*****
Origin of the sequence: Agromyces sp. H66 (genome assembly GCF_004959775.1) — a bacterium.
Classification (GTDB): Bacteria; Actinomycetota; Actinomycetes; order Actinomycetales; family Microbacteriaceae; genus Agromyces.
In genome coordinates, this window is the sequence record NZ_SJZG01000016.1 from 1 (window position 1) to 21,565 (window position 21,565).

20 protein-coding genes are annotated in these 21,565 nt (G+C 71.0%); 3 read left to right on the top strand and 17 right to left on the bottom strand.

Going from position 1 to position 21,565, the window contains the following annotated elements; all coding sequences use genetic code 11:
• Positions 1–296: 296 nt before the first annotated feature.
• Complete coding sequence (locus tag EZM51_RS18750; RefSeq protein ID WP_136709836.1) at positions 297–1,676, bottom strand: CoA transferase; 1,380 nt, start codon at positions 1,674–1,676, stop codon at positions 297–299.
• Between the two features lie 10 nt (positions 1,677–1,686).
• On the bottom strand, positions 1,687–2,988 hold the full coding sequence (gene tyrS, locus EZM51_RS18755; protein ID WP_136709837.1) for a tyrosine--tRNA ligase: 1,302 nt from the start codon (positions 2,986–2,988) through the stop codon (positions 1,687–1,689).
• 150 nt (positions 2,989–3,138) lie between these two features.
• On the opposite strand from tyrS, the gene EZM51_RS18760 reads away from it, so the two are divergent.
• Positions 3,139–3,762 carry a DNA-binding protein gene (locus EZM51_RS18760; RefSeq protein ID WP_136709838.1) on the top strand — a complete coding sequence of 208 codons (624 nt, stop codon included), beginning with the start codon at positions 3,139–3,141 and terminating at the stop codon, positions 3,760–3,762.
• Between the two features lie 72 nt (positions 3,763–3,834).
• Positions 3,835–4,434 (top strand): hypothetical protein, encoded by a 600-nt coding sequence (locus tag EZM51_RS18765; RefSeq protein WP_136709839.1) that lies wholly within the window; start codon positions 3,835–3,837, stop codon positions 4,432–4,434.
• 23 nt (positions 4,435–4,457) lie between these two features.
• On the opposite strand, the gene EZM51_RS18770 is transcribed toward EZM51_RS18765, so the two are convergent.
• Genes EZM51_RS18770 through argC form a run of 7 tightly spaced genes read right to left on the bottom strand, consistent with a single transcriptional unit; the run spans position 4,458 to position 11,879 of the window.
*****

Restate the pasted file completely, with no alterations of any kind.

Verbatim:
Origin of the sequence: Agromyces sp. H66 (genome assembly GCF_004959775.1) — a bacterium.
Classification (GTDB): Bacteria; Actinomycetota; Actinomycetes; order Actinomycetales; family Microbacteriaceae; genus Agromyces.
In genome coordinates, this window is the sequence record NZ_SJZG01000016.1 from 1 (window position 1) to 21,565 (window position 21,565).

20 protein-coding genes are annotated in these 21,565 nt (G+C 71.0%); 3 read left to right on the top strand and 17 right to left on the bottom strand.

Going from position 1 to position 21,565, the window contains the following annotated elements; all coding sequences use genetic code 11:
• Positions 1–296: 296 nt before the first annotated feature.
• Complete coding sequence (locus tag EZM51_RS18750; RefSeq protein ID WP_136709836.1) at positions 297–1,676, bottom strand: CoA transferase; 1,380 nt, start codon at positions 1,674–1,676, stop codon at positions 297–299.
• Between the two features lie 10 nt (positions 1,677–1,686).
• On the bottom strand, positions 1,687–2,988 hold the full coding sequence (gene tyrS, locus EZM51_RS18755; protein ID WP_136709837.1) for a tyrosine--tRNA ligase: 1,302 nt from the start codon (positions 2,986–2,988) through the stop codon (positions 1,687–1,689).
• 150 nt (positions 2,989–3,138) lie between these two features.
• On the opposite strand from tyrS, the gene EZM51_RS18760 reads away from it, so the two are divergent.
• Positions 3,139–3,762 carry a DNA-binding protein gene (locus EZM51_RS18760; RefSeq protein ID WP_136709838.1) on the top strand — a complete coding sequence of 208 codons (624 nt, stop codon included), beginning with the start codon at positions 3,139–3,141 and terminating at the stop codon, positions 3,760–3,762.
• Between the two features lie 72 nt (positions 3,763–3,834).
• Positions 3,835–4,434 (top strand): hypothetical protein, encoded by a 600-nt coding sequence (locus tag EZM51_RS18765; RefSeq protein WP_136709839.1) that lies wholly within the window; start codon positions 3,835–3,837, stop codon positions 4,432–4,434.
• 23 nt (positions 4,435–4,457) lie between these two features.
• On the opposite strand, the gene EZM51_RS18770 is transcribed toward EZM51_RS18765, so the two are convergent.
• Genes EZM51_RS18770 through argC form a run of 7 tightly spaced genes read right to left on the bottom strand, consistent with a single transcriptional unit; the run spans position 4,458 to position 11,879 of the window.